India leads the world in road accidents, an area where it is far more desirable to be a laggard. India reports the highest number of deaths due to road accidents: in 2010, around 1.33 lakh people died while around 50 lakh people were injured in such accidents. Every day, 360 persons, the equivalent of a full load of a Jumbo jet, are killed in road accidents in India.
The fatality rate in India per 10,000 vehicles is 15% to 20% higher than those of developed countries. The economic loss from road accidents has been estimated at 1.5 to 2% of the GDP. According to a Planning Commission study, the socio-economic loss due to road accidents was to the tune of Rs 55,000 crore in 2000-2001. This would translate into a current loss of more than Rs 1 lakh crore.
Clearly, road accidents are one of the top public health challenges in India; in fact, it is a global challenge. The World Health Organisation (WHO) predicts that road traffic injuries will rise to become the fifth leading cause of death by 2030. In the light of this situation, the UN General Assembly has, through a resolution, proclaimed 2011-2020 as the Decade of Action Plan on road safety, with a global goal of stabilising and then reducing the level of road fatalities. Further, the UN General Assembly has asked WHO to prepare a Plan of Action for the Decade, in cooperation with other stakeholders, as a guiding document to support the implementation of its objectives.
In India, the government is engaged in developing a comprehensive action plan with the goal of reducing road fatalities by 50% by 2020. In reality however, the situation is just getting worse.
What is required is a nationwide, concerted, multi-pronged war against road accidents. This war has to be fought on four fronts — enforcement, engineering, education and emergency-care. Strict implementation of existing laws has to be ensured, along with incorporation of road safety in road design, construction and maintenance and widespread dissemination of road safety messages and education of road users. For instance, there is a provision in the Motor Vehicles Act, that all HMV (heavy motor vehicle) drivers must be trained in first-hand trauma care. The enforcement of this provision will help in reducing fatalities.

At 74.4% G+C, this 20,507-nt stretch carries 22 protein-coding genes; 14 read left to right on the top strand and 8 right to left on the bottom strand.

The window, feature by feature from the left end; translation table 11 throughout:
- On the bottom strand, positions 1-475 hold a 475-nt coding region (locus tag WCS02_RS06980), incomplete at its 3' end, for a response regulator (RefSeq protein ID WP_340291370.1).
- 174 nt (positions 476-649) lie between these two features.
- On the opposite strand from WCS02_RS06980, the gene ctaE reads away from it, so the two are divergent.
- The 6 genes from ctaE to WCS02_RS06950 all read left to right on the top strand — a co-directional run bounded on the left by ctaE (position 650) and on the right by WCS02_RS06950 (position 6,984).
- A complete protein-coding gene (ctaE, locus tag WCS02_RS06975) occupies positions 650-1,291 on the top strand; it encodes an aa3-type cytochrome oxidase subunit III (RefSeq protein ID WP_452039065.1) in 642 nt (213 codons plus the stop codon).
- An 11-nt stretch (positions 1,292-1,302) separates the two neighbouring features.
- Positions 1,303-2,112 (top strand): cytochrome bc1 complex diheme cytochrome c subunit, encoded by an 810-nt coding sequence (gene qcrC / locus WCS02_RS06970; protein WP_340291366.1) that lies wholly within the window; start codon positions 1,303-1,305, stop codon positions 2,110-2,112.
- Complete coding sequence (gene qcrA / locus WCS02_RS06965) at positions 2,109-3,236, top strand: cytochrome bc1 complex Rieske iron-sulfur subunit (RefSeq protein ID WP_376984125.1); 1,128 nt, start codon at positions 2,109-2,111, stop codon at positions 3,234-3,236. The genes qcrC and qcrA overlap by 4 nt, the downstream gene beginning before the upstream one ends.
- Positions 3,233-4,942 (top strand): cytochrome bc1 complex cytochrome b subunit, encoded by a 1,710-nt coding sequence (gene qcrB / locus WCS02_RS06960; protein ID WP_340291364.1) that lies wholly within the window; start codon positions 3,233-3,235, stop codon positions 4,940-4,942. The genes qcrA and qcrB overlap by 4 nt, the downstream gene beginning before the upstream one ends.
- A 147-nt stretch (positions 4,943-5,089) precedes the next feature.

Communication is our most effective weapon in this war. Road users must be made to realise that their own lives depend on sticking to the rules. They must be made aware that helping accident victims can save lives. More importantly, they must know that if they help an accident victim they stand no risk of harassment by the authorities. The Supreme Court has clarified that no one rushing an accident victim to hospital would be harassed by the police. Nor could a hospital refuse to admit such a victim. Unfortunately, this ruling is not widely known and road accident victims often lie unattended.
Addressing road safety in a comprehensive manner calls for the involvement of multiple sectors like health, education, transport and highways, and the police. The scale of the task, in physical and financial terms, is such that it calls for the active participation and contribution of the private sector.
The forthcoming Union Budget could provide a major fillip to private effort in the area of accident prevention and mitigation if the government were to extend tax benefits to companies and individuals that contribute and incur expenditure on approved road safety projects, along the lines of the incentives that Section 82 of the Direct Tax Code provides to expenditure on promotion of family planning and the prevention of HIV-Aids.
Similar tax breaks are already available to assessees under Section 80GGA of the Income Tax Act, 1961 in respect of certain donations for scientific research or rural development.
Therefore, we propose the inclusion of the following provision in the Direct Tax Code: “An assessee shall be allowed deduction from his income of an amount equal to the expenditure incurred for the purpose of road safety measures under schemes and programmes approved by the central government, the National Highways Authority of India and the Highways Departments of the state governments.”
Such a measure will go a long way towards incentivising wider participation in the war against road accidents, thus saving valuable human lives, reducing the trauma of the families of accident victims and stemming the unacceptable drain on the economy.
(KK Kapila is chairman of the Geneva-based International Road Federation)
The views expressed by the author are personal